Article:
If you've been in the workforce as long as I have, then you've probably run across this personality type—the dictator. This is the person who makes demands and barks orders but never seems to have time to roll up his or her own sleeves. Sound familiar?

Most people typically don't like being on the receiving end of demands but we often have to take it, especially if this person is the boss. While there are some situations in which a leader must give orders based on their position, in today's workplace this approach is often not very effective. People resent being told what to do. Business author Walt Grassl says you should, instead, treat employees as volunteers, as we explain in this issue of Promotional Consultant Today.

Here are some ways to lead your "volunteers":

1. Share The Big Picture: Give your team a sense of purpose. Whether they are performing a manufacturing task or a clerical task, it doesn't matter. If they don't perform their small task well, the product or the company will suffer. Put the importance of their seemingly unimportant task in perspective.

2. Communicate: Give clear direction. Create alignment. Encourage respectful pushback. Be accessible. Not only have an open-door policy, but also walk around. If you show up at someone's work area and engage them; they may ask you a question. Create those opportunities.

3. Develop: One way to make people enjoy working for you is to encourage them to grow. Remind them of the importance of training themselves. Give them suggestions on things to learn. You can help their development by giving them new "stretch" assignments and responsibilities. Then, be patient and nurturing as they ascend the learning curve. Coach them through any reluctance to leave their comfort zone. They will feel better about themselves and be more valuable team members.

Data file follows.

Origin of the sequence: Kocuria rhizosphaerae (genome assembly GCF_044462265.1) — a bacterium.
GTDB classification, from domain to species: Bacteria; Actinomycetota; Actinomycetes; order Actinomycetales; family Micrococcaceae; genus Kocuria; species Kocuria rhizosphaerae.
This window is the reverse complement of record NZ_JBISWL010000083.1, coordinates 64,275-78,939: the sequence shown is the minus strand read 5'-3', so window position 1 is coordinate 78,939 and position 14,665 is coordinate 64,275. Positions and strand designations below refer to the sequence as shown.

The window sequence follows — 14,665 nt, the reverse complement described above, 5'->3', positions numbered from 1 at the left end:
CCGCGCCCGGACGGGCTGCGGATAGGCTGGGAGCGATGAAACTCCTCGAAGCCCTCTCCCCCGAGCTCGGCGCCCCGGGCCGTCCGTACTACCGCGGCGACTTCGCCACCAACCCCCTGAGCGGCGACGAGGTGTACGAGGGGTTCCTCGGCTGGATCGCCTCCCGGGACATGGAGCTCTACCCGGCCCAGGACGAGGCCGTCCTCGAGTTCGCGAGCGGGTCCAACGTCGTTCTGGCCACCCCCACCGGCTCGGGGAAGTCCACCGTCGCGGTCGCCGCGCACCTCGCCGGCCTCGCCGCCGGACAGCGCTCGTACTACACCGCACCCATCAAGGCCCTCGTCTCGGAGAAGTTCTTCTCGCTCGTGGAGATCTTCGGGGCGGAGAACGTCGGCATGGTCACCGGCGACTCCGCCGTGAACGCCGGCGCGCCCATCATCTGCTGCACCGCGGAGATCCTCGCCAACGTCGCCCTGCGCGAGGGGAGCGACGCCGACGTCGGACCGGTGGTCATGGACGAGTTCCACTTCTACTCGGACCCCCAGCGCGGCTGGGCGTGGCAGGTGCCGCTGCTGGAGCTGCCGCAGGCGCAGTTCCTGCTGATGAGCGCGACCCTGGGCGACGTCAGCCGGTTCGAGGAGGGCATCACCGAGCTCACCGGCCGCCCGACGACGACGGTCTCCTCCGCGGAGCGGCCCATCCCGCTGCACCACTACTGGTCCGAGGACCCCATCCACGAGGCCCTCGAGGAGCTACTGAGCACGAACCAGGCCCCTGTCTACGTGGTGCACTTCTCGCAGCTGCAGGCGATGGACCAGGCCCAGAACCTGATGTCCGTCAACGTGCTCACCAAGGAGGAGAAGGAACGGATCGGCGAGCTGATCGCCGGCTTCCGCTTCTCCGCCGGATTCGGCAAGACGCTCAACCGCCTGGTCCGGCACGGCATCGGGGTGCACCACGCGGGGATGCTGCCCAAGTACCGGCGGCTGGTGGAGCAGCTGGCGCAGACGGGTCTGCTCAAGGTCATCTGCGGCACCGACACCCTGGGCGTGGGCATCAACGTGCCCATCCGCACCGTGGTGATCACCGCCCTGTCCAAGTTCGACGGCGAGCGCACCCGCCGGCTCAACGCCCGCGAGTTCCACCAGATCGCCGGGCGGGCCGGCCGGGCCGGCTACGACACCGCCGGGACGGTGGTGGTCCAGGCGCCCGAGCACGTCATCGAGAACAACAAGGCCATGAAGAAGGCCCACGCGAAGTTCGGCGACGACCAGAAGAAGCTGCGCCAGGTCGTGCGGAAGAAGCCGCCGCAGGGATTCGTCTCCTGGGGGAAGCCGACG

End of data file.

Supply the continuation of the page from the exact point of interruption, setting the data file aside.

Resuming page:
4. Play To Their Strengths: Know your people and what they do well. While you want them to grow, it is your responsibility to know their weaknesses that may be too hard to develop. You have to realize that people are what they are. Honor them by capitalizing on their strengths and not fighting them over their weaknesses.

5. Show Respect: People want to be respected. Don't be one of those people who doesn't make eye contact and doesn't acknowledge people when you walk into a room or when you are walking down the halls. And don't only approach them like your long-lost best friend just when you need a favor. Smile and acknowledge the people you pass in the hall—whether you know them or not. Develop relationships before you need favors.

6. Acknowledge Experience: People who have been doing a task for years or who have been with the organization for years have experience. Realize that and when you approach them on an issue, take time to honor that experience and listen to them. Nothing irritates a seasoned performer more than when a new leader comes in and wants to share their book learning and tell them what to do. Listen with the intent to understand first, and then discuss the best way to solve the problem.

7. Give Thanks: Be grateful for the big things and the little things. Always remember to say "please" when asking someone to do something and "thank-you" when someone does something for you. So often, this doesn't happen and the leaders are unaware of the effect. Also, seek out opportunities to catch people doing something right. People want to be appreciated. Go out of your way to show them.

Ready for more ways to be an effective leader? Read PCT again tomorrow.

Source: Walt Grassl is a speaker, author and performer. He hosts the radio show, Stand Up and Speak Up, on the RockStar Worldwide network. Grassl has performed standup comedy at the Hollywood Improv and the Flamingo in Las Vegas and is studying improv at the Groundlings School in Hollywood.